Visa and entry requirements Chad:
Passport required
German nationals need a valid entry visa to enter Chad, which must be applied for at the Chadian embassy in Berlin.
Visa cost: 100, - Euro

Information from the Foreign Office on their Chad journey:
https://www.auswaertiges-amt.de/de/tschadsicherheit/225774

The Republic of Chad is a landlocked country in Central Africa with about 14 million inhabitants. The country is bordered by Libya to the north, Sudan to the east, the Central African Republic to the south, Cameroon to the southwest and Nigeria and Niger to the west. The two official languages ​​of the state are French and Arabic and the national currency is the CFA franc BEAC, where 1, - Euro is 655, - XAF.

The largest cities in the country include N'Djamena, Moundou, Sarh, Abeche, Kelo, Timan, Doba, Bongor and Pala. About 65% of the population profess Muslim faith.

The Sahara desert is located in the north of Chad - it takes up half of the country's area, in the east the dry savannahs of the Sahel stretch as far as Sudan, in the west lies Lake Chad, in the interior the thorny savannas and the dry forests in the south of the country. The highest point in the national territory is the volcanic mountains of the Tibesti with the 3.415 meter high Emi Koussi in the northern part of the country.

In Chad, there are abundant mammal populations such as elephants, lions, cheetahs, giraffes, antelopes, manatees, rhinos and turtles, crocodiles, Nile monitors, steppe monitors and pythons.

Chad is one of the poorest and most underdeveloped countries in the world, ranking third in the human development index of all countries in the world. The country has one of the highest infant and child mortality rates, with almost 80% of the population living in absolute poverty.

Chad, along with Sierra Leone and Somalia, is one of the only three countries in the world where the majority of the entire economy is still farmed. About 88% of the working population is employed in agriculture. The grown products such as cereals, vegetables, rice, peanuts and tobacco are not enough for self-sufficiency. The two main exports of the state are cotton and petroleum, which has only been subsidized for 15 years.

Due to the desert spread to the south and the resulting higher crop losses, Chad relies heavily on international aid. Due to the widespread corruption, however, considerable parts of the investment funds are seeping away.

The capital and largest city in Chad, is N'Djamena with about 1,4 million inhabitants. N'Djamena is located at the confluence of the rivers Schari and Logone.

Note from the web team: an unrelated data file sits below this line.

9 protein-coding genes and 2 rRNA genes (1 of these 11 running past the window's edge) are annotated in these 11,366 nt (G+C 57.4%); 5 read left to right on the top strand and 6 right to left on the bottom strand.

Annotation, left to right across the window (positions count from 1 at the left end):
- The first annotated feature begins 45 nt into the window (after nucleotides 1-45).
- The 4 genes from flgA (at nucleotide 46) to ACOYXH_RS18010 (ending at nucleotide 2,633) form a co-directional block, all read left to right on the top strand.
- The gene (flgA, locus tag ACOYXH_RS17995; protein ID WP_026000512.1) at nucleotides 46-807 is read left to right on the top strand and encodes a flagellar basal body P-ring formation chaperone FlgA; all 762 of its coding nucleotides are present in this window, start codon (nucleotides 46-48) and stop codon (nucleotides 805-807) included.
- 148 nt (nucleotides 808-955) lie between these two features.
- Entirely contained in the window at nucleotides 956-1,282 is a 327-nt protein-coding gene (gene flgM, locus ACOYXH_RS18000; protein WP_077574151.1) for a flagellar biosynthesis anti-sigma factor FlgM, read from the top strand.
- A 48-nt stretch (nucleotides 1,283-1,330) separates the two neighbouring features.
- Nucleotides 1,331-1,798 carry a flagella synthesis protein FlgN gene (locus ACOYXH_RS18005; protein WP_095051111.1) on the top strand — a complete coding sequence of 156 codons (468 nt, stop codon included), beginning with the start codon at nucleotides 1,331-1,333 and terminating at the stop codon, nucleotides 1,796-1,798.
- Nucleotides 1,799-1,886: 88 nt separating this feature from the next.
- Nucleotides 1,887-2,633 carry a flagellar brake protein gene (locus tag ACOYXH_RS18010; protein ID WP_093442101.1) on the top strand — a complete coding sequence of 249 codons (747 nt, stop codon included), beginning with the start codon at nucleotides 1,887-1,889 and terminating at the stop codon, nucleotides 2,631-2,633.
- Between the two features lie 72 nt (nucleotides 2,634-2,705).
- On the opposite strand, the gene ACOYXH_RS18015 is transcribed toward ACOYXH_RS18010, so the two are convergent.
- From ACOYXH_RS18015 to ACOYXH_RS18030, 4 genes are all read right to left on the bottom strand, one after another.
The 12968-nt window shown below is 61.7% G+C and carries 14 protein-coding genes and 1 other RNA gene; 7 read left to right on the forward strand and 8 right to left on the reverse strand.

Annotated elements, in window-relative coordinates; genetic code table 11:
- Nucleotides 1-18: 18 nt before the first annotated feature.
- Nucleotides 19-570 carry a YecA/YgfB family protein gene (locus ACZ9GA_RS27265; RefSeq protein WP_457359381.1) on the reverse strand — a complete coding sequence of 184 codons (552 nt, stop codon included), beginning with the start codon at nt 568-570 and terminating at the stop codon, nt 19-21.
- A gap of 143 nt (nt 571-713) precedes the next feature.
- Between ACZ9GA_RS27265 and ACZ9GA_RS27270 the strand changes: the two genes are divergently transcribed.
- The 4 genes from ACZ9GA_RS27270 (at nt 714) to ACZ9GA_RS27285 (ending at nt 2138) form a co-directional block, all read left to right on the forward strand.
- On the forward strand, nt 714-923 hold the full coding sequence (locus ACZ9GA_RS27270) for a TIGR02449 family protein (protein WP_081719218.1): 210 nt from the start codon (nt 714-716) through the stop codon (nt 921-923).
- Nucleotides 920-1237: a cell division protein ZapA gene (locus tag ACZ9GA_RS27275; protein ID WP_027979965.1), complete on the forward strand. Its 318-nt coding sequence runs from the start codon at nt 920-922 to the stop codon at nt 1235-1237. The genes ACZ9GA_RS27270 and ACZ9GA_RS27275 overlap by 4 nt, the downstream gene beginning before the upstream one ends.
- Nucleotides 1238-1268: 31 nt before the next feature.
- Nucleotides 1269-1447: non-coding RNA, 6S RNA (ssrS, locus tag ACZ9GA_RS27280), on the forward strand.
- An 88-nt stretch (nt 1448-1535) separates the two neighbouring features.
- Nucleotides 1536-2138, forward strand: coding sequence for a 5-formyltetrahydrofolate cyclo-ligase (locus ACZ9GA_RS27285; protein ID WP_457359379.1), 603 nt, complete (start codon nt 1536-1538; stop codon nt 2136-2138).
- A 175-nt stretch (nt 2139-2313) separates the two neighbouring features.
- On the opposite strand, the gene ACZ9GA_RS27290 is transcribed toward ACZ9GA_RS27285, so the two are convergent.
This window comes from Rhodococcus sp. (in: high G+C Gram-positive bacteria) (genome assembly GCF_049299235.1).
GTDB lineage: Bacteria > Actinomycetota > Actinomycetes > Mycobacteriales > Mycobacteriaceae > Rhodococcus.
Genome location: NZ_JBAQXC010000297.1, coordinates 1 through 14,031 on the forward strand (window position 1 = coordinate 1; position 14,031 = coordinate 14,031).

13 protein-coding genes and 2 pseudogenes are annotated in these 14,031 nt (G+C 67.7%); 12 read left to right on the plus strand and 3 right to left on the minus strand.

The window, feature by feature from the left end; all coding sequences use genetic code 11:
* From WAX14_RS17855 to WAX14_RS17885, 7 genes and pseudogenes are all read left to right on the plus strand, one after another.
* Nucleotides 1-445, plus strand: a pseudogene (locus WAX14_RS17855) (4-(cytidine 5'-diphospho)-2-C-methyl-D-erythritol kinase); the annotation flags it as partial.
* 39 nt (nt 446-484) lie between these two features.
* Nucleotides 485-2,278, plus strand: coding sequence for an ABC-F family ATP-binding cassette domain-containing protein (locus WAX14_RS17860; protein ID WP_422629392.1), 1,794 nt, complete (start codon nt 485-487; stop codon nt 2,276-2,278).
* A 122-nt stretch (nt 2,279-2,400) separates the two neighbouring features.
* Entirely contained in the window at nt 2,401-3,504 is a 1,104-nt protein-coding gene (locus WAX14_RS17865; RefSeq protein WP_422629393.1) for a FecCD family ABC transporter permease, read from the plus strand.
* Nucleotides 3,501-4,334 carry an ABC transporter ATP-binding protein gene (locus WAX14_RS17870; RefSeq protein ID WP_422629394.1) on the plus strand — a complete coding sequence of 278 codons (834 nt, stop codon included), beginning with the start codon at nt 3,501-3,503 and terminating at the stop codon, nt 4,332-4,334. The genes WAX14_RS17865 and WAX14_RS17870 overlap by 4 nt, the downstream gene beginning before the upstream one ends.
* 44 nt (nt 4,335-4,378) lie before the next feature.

Among the few attractions of the capital are the old town, the bridge to Kousseri, the National Museum, the Grand Mosque N'Djamena, the Avenue Charles de Gaulle, the N'Djamena Cathedral and the new airport.

In August 2017, I toured Chad for two days during my trip to Central Africa. Although the embassy in Berlin had refused my Chad visa due to a lack of invitation, I still flew away with my already booked flight. Actually I would not have been allowed to issue a boarding pass in Cameroon, but with some tricks I managed to pass all other passport and visa checks later.

Of course, once I arrived in N'Djamena, I was first taken into custody. After all, in the last ten years I was only the second tourist to successfully enter the country without a visa. But after the security service had taken away my passport, actually all employees were very surprised and quite friendly to me. First I told everyone my story about the visa refusal in Berlin, after that Felix took care of ASKY airlines especially around me. At the end of the approximately two-hour discussions, he got me a day visa, a hotel and a driver who even picked me up from the airport.

The relatively few hours I was allowed to spend in the capital and in the country overnight surprised me anyway. On the 20-minute drive to the hotel everything was very clean and quite modern, from so much poverty was nothing to see. Much like my hotel was firmly in Chinese hands, the room was mediocre, the food and beer were good and the internet was outstanding.

The next morning the hotel driver took me back to the airport. There I met Felix again to collect my passport together from the airport manager sleeping in his airport office. Still unwashed, in underpants and with a free upper body he wished me a pleasant onward journey.

At the end I had in N'Djamena an eventful stay and met many nice people. Special thanks again to Felix from ASKY Airlines for all their efforts and to the super friendly airport security chief.